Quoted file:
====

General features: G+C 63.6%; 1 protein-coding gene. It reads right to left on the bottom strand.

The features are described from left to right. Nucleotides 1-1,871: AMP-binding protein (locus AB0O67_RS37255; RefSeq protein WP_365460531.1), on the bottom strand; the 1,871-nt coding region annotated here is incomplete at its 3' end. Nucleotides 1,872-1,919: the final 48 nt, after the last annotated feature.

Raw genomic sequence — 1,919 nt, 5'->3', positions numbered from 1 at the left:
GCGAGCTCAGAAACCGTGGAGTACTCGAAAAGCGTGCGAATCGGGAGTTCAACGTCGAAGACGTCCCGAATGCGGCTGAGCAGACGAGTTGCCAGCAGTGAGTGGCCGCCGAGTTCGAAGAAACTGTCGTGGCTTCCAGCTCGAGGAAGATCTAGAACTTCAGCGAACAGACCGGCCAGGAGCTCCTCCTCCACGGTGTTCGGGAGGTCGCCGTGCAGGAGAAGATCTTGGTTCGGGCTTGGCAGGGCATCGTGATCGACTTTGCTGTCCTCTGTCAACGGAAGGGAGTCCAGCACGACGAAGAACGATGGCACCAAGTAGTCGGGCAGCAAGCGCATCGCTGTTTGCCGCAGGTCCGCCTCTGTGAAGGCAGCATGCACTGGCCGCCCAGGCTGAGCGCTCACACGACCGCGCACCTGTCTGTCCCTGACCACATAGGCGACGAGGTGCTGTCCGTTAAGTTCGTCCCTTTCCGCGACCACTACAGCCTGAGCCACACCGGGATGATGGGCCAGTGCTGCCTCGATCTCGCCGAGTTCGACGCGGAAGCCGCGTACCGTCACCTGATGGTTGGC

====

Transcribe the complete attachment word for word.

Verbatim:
General features: G+C 63.6%; 1 protein-coding gene. It reads right to left on the bottom strand.

The features are described from left to right. Nucleotides 1-1,871: AMP-binding protein (locus AB0O67_RS37255; RefSeq protein WP_365460531.1), on the bottom strand; the 1,871-nt coding region annotated here is incomplete at its 3' end. Nucleotides 1,872-1,919: the final 48 nt, after the last annotated feature.

Raw genomic sequence — 1,919 nt, 5'->3', positions numbered from 1 at the left:
GCGAGCTCAGAAACCGTGGAGTACTCGAAAAGCGTGCGAATCGGGAGTTCAACGTCGAAGACGTCCCGAATGCGGCTGAGCAGACGAGTTGCCAGCAGTGAGTGGCCGCCGAGTTCGAAGAAACTGTCGTGGCTTCCAGCTCGAGGAAGATCTAGAACTTCAGCGAACAGACCGGCCAGGAGCTCCTCCTCCACGGTGTTCGGGAGGTCGCCGTGCAGGAGAAGATCTTGGTTCGGGCTTGGCAGGGCATCGTGATCGACTTTGCTGTCCTCTGTCAACGGAAGGGAGTCCAGCACGACGAAGAACGATGGCACCAAGTAGTCGGGCAGCAAGCGCATCGCTGTTTGCCGCAGGTCCGCCTCTGTGAAGGCAGCATGCACTGGCCGCCCAGGCTGAGCGCTCACACGACCGCGCACCTGTCTGTCCCTGACCACATAGGCGACGAGGTGCTGTCCGTTAAGTTCGTCCCTTTCCGCGACCACTACAGCCTGAGCCACACCGGGATGATGGGCCAGTGCTGCCTCGATCTCGCCGAGTTCGACGCGGAAGCCGCGTACCGTCACCTGATGGTTGGC